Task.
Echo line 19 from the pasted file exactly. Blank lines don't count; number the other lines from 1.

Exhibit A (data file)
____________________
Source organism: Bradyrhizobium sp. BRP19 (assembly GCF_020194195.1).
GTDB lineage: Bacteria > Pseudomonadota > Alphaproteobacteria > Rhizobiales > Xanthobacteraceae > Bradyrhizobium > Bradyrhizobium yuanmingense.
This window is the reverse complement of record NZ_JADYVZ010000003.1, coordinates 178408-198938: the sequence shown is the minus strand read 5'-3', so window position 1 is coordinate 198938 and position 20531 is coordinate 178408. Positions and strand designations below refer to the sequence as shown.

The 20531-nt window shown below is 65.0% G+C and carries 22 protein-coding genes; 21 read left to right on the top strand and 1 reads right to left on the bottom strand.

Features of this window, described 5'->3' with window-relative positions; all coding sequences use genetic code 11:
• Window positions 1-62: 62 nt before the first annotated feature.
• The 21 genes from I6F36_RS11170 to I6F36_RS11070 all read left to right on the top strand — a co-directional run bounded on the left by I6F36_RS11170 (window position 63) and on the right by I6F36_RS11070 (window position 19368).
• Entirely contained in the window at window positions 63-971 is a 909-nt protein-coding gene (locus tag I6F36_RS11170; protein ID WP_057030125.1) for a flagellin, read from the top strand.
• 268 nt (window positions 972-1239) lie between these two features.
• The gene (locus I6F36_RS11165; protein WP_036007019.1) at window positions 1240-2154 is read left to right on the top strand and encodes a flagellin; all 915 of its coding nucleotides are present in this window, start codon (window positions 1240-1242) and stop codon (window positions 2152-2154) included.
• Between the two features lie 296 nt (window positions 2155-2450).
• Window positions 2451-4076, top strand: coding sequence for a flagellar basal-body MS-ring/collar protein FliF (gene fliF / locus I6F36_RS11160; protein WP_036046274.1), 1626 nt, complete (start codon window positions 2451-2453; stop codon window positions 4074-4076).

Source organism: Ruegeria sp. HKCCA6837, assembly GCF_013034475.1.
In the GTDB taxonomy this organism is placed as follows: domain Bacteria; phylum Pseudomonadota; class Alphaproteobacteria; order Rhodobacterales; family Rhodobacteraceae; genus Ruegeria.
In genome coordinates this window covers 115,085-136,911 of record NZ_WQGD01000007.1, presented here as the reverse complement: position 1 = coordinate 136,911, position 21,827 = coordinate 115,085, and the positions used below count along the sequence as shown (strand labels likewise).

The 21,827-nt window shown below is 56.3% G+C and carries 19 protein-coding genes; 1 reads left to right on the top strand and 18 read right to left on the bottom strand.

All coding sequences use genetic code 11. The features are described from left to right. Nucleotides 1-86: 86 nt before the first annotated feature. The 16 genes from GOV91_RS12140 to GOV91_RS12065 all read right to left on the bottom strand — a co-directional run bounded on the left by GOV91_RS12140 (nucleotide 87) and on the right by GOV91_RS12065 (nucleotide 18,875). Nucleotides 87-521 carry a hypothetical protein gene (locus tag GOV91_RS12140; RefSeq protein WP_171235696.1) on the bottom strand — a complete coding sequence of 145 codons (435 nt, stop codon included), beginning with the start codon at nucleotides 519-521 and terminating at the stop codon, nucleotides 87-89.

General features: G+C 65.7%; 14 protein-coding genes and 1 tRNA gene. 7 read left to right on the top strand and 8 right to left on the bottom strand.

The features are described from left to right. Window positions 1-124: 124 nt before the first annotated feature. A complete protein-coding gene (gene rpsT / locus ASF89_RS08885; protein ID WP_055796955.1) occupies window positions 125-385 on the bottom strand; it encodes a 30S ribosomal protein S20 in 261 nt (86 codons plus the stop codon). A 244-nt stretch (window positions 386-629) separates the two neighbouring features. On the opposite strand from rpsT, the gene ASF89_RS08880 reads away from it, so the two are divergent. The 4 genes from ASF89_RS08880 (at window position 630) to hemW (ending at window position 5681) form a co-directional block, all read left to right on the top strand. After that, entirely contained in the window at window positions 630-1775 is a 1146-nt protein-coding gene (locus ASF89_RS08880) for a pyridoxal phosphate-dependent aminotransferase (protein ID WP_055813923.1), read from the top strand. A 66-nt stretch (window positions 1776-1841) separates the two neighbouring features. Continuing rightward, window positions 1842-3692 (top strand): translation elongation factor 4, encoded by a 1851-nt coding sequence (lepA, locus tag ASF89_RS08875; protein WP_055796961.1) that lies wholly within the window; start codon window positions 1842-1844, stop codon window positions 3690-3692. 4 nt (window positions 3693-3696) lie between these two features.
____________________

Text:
The features are described from left to right. Window positions 1-124: 124 nt before the first annotated feature. A complete protein-coding gene (gene rpsT / locus ASF89_RS08885; protein ID WP_055796955.1) occupies window positions 125-385 on the bottom strand; it encodes a 30S ribosomal protein S20 in 261 nt (86 codons plus the stop codon). A 244-nt stretch (window positions 386-629) separates the two neighbouring features. On the opposite strand from rpsT, the gene ASF89_RS08880 reads away from it, so the two are divergent. The 4 genes from ASF89_RS08880 (at window position 630) to hemW (ending at window position 5681) form a co-directional block, all read left to right on the top strand. After that, entirely contained in the window at window positions 630-1775 is a 1146-nt protein-coding gene (locus ASF89_RS08880) for a pyridoxal phosphate-dependent aminotransferase (protein ID WP_055813923.1), read from the top strand. A 66-nt stretch (window positions 1776-1841) separates the two neighbouring features. Continuing rightward, window positions 1842-3692 (top strand): translation elongation factor 4, encoded by a 1851-nt coding sequence (lepA, locus tag ASF89_RS08875; protein WP_055796961.1) that lies wholly within the window; start codon window positions 1842-1844, stop codon window positions 3690-3692. 4 nt (window positions 3693-3696) lie between these two features.